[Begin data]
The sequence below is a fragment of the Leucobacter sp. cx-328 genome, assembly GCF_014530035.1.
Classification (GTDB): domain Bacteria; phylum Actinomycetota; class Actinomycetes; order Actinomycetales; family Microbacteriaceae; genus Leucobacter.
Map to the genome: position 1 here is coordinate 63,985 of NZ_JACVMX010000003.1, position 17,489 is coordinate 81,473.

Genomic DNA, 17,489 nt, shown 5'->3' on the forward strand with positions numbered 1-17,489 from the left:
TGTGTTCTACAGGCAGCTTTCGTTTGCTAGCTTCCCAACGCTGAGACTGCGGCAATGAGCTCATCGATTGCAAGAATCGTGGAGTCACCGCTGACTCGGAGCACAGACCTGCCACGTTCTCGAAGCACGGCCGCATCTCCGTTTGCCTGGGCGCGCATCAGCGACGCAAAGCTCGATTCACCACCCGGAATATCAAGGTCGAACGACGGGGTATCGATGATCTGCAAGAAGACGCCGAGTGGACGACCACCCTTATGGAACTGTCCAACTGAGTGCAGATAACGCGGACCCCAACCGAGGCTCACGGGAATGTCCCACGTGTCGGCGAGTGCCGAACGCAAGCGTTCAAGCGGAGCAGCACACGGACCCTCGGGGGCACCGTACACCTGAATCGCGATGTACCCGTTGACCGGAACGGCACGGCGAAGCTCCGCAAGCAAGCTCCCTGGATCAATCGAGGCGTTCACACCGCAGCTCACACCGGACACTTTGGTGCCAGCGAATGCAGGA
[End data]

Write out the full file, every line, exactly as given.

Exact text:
The sequence below is a fragment of the Leucobacter sp. cx-328 genome, assembly GCF_014530035.1.
Classification (GTDB): domain Bacteria; phylum Actinomycetota; class Actinomycetes; order Actinomycetales; family Microbacteriaceae; genus Leucobacter.
Map to the genome: position 1 here is coordinate 63,985 of NZ_JACVMX010000003.1, position 17,489 is coordinate 81,473.

Genomic DNA, 17,489 nt, shown 5'->3' on the forward strand with positions numbered 1-17,489 from the left:
TGTGTTCTACAGGCAGCTTTCGTTTGCTAGCTTCCCAACGCTGAGACTGCGGCAATGAGCTCATCGATTGCAAGAATCGTGGAGTCACCGCTGACTCGGAGCACAGACCTGCCACGTTCTCGAAGCACGGCCGCATCTCCGTTTGCCTGGGCGCGCATCAGCGACGCAAAGCTCGATTCACCACCCGGAATATCAAGGTCGAACGACGGGGTATCGATGATCTGCAAGAAGACGCCGAGTGGACGACCACCCTTATGGAACTGTCCAACTGAGTGCAGATAACGCGGACCCCAACCGAGGCTCACGGGAATGTCCCACGTGTCGGCGAGTGCCGAACGCAAGCGTTCAAGCGGAGCAGCACACGGACCCTCGGGGGCACCGTACACCTGAATCGCGATGTACCCGTTGACCGGAACGGCACGGCGAAGCTCCGCAAGCAAGCTCCCTGGATCAATCGAGGCGTTCACACCGCAGCTCACACCGGACACTTTGGTGCCAGCGAATGCAGGA